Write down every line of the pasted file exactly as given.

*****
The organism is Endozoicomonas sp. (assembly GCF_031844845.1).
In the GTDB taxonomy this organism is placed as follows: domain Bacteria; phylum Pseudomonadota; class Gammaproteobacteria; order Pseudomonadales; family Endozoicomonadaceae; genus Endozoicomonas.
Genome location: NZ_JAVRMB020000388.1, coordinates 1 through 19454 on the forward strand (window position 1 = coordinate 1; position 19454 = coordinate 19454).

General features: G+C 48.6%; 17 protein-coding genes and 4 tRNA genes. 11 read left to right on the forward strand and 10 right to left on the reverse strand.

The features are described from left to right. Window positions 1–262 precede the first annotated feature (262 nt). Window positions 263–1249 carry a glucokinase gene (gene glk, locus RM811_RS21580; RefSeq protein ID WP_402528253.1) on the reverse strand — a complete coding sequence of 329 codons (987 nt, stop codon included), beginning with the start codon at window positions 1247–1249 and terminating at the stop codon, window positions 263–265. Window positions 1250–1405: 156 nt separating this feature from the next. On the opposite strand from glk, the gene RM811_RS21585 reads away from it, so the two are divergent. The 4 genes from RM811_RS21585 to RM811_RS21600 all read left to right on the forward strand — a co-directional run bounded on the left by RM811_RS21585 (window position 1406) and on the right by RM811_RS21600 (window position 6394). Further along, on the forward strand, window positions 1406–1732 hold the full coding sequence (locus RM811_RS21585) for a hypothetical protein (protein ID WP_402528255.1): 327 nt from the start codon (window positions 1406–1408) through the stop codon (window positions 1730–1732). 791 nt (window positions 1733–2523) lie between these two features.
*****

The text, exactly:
The organism is Endozoicomonas sp. (assembly GCF_031844845.1).
In the GTDB taxonomy this organism is placed as follows: domain Bacteria; phylum Pseudomonadota; class Gammaproteobacteria; order Pseudomonadales; family Endozoicomonadaceae; genus Endozoicomonas.
Genome location: NZ_JAVRMB020000388.1, coordinates 1 through 19454 on the forward strand (window position 1 = coordinate 1; position 19454 = coordinate 19454).

General features: G+C 48.6%; 17 protein-coding genes and 4 tRNA genes. 11 read left to right on the forward strand and 10 right to left on the reverse strand.

The features are described from left to right. Window positions 1–262 precede the first annotated feature (262 nt). Window positions 263–1249 carry a glucokinase gene (gene glk, locus RM811_RS21580; RefSeq protein ID WP_402528253.1) on the reverse strand — a complete coding sequence of 329 codons (987 nt, stop codon included), beginning with the start codon at window positions 1247–1249 and terminating at the stop codon, window positions 263–265. Window positions 1250–1405: 156 nt separating this feature from the next. On the opposite strand from glk, the gene RM811_RS21585 reads away from it, so the two are divergent. The 4 genes from RM811_RS21585 to RM811_RS21600 all read left to right on the forward strand — a co-directional run bounded on the left by RM811_RS21585 (window position 1406) and on the right by RM811_RS21600 (window position 6394). Further along, on the forward strand, window positions 1406–1732 hold the full coding sequence (locus RM811_RS21585) for a hypothetical protein (protein ID WP_402528255.1): 327 nt from the start codon (window positions 1406–1408) through the stop codon (window positions 1730–1732). 791 nt (window positions 1733–2523) lie between these two features.